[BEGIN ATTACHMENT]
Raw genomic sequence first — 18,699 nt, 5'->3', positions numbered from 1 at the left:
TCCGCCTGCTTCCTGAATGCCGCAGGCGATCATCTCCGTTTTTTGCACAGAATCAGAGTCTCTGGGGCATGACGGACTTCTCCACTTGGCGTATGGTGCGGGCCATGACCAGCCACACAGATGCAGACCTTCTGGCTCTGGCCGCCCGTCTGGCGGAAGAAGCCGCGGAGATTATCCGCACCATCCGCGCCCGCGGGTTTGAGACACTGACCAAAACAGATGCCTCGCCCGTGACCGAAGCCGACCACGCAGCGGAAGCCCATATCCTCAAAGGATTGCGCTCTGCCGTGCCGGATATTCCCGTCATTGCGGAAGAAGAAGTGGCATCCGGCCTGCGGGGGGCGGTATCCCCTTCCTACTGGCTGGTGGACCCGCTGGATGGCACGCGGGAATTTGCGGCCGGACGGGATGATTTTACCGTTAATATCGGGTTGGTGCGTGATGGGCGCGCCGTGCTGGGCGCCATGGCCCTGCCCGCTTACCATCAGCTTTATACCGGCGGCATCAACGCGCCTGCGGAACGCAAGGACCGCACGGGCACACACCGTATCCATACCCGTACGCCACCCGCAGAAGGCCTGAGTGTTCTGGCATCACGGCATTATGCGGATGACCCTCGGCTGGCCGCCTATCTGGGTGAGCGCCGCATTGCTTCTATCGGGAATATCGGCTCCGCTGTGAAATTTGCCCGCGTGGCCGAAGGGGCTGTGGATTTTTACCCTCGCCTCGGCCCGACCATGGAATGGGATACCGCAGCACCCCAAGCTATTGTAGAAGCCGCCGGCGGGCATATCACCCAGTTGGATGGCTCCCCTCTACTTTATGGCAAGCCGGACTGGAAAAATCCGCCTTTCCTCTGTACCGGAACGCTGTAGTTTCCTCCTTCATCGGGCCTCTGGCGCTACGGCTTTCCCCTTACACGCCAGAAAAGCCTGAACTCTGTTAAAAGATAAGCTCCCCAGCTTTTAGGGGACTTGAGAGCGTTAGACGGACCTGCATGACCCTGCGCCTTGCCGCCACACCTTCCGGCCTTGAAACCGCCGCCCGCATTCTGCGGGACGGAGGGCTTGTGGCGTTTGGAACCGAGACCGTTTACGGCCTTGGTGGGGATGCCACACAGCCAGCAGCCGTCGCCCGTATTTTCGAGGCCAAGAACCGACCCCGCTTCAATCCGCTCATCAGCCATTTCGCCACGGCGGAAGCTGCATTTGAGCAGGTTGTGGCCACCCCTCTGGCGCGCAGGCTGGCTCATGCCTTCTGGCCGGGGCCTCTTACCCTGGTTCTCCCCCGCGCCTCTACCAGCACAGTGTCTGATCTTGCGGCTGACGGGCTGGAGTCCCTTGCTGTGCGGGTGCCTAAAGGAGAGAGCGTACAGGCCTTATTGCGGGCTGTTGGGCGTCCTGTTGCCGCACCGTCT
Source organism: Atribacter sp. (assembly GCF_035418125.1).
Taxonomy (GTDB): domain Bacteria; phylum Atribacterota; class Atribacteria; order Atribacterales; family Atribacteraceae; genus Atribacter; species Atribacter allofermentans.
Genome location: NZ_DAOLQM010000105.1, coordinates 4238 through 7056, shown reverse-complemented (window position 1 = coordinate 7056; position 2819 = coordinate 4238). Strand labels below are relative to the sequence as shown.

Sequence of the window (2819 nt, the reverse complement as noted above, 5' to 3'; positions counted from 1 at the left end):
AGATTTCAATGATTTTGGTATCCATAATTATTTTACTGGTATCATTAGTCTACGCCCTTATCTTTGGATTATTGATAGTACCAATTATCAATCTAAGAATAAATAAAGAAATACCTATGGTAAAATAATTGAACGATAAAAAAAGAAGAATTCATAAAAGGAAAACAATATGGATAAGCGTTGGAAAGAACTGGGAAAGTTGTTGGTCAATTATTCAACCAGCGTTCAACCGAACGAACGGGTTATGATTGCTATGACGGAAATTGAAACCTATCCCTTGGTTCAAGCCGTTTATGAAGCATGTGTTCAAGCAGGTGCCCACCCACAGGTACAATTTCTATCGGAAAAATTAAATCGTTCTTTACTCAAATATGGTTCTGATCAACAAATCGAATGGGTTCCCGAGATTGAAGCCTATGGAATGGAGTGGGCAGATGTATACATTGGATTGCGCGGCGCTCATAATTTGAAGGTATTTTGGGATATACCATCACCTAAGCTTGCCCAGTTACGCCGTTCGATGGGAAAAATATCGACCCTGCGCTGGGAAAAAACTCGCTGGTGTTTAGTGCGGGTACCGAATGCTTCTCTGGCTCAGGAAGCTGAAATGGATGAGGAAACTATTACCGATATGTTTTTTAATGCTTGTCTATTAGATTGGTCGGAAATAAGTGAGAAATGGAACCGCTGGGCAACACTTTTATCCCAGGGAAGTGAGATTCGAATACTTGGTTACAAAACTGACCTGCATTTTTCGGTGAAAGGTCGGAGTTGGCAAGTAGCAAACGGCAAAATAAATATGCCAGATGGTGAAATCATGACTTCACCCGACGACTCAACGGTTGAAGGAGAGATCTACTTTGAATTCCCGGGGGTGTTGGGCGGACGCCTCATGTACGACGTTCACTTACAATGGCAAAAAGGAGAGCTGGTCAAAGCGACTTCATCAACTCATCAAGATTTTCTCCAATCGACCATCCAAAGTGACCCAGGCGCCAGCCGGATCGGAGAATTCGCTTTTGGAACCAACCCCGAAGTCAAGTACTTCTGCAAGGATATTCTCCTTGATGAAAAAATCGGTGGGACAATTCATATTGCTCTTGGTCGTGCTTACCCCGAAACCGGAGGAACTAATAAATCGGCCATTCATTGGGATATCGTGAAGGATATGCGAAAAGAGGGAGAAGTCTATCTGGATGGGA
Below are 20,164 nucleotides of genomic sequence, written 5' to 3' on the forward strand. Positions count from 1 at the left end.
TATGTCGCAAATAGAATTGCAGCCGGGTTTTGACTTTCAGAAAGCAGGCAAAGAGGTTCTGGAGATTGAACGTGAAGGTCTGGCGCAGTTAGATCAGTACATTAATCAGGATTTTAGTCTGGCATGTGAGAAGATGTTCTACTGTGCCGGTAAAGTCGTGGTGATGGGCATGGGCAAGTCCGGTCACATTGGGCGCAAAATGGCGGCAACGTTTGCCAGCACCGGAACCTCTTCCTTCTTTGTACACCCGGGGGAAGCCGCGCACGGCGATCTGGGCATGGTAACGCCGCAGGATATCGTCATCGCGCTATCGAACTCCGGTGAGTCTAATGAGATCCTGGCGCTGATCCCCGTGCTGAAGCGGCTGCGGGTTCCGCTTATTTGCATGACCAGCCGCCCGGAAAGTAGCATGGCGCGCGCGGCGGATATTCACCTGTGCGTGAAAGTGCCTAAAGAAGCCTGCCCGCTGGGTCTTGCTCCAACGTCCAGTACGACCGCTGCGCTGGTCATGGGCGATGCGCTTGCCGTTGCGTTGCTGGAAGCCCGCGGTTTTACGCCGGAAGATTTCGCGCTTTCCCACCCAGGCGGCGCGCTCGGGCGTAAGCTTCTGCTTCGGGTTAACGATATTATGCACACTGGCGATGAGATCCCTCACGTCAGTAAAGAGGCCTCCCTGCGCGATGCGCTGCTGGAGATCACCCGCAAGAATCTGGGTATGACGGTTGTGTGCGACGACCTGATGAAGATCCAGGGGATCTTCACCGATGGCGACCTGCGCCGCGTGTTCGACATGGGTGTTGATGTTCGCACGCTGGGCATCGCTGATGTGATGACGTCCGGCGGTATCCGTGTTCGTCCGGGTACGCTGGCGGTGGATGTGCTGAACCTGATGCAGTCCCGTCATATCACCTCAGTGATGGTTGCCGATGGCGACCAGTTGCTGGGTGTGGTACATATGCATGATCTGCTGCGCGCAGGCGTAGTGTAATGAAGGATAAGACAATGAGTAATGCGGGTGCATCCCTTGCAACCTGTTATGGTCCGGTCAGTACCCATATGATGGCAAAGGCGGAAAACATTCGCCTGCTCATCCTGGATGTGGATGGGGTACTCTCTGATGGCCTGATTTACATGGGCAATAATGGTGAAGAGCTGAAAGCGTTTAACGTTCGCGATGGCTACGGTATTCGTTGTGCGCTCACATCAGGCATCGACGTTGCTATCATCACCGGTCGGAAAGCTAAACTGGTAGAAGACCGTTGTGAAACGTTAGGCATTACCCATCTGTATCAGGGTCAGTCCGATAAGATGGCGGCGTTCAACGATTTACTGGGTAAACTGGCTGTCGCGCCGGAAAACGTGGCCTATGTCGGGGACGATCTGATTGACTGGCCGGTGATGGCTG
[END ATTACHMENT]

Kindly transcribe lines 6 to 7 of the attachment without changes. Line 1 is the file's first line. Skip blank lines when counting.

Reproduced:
Sequence of the window (2819 nt, the reverse complement as noted above, 5' to 3'; positions counted from 1 at the left end):
AGATTTCAATGATTTTGGTATCCATAATTATTTTACTGGTATCATTAGTCTACGCCCTTATCTTTGGATTATTGATAGTACCAATTATCAATCTAAGAATAAATAAAGAAATACCTATGGTAAAATAATTGAACGATAAAAAAAGAAGAATTCATAAAAGGAAAACAATATGGATAAGCGTTGGAAAGAACTGGGAAAGTTGTTGGTCAATTATTCAACCAGCGTTCAACCGAACGAACGGGTTATGATTGCTATGACGGAAATTGAAACCTATCCCTTGGTTCAAGCCGTTTATGAAGCATGTGTTCAAGCAGGTGCCCACCCACAGGTACAATTTCTATCGGAAAAATTAAATCGTTCTTTACTCAAATATGGTTCTGATCAACAAATCGAATGGGTTCCCGAGATTGAAGCCTATGGAATGGAGTGGGCAGATGTATACATTGGATTGCGCGGCGCTCATAATTTGAAGGTATTTTGGGATATACCATCACCTAAGCTTGCCCAGTTACGCCGTTCGATGGGAAAAATATCGACCCTGCGCTGGGAAAAAACTCGCTGGTGTTTAGTGCGGGTACCGAATGCTTCTCTGGCTCAGGAAGCTGAAATGGATGAGGAAACTATTACCGATATGTTTTTTAATGCTTGTCTATTAGATTGGTCGGAAATAAGTGAGAAATGGAACCGCTGGGCAACACTTTTATCCCAGGGAAGTGAGATTCGAATACTTGGTTACAAAACTGACCTGCATTTTTCGGTGAAAGGTCGGAGTTGGCAAGTAGCAAACGGCAAAATAAATATGCCAGATGGTGAAATCATGACTTCACCCGACGACTCAACGGTTGAAGGAGAGATCTACTTTGAATTCCCGGGGGTGTTGGGCGGACGCCTCATGTACGACGTTCACTTACAATGGCAAAAAGGAGAGCTGGTCAAAGCGACTTCATCAACTCATCAAGATTTTCTCCAATCGACCATCCAAAGTGACCCAGGCGCCAGCCGGATCGGAGAATTCGCTTTTGGAACCAACCCCGAAGTCAAGTACTTCTGCAAGGATATTCTCCTTGATGAAAAAATCGGTGGGACAATTCATATTGCTCTTGGTCGTGCTTACCCCGAAACCGGAGGAACTAATAAATCGGCCATTCATTGGGATATCGTGAAGGATATGCGAAAAGAGGGAGAAGTCTATCTGGATGGGA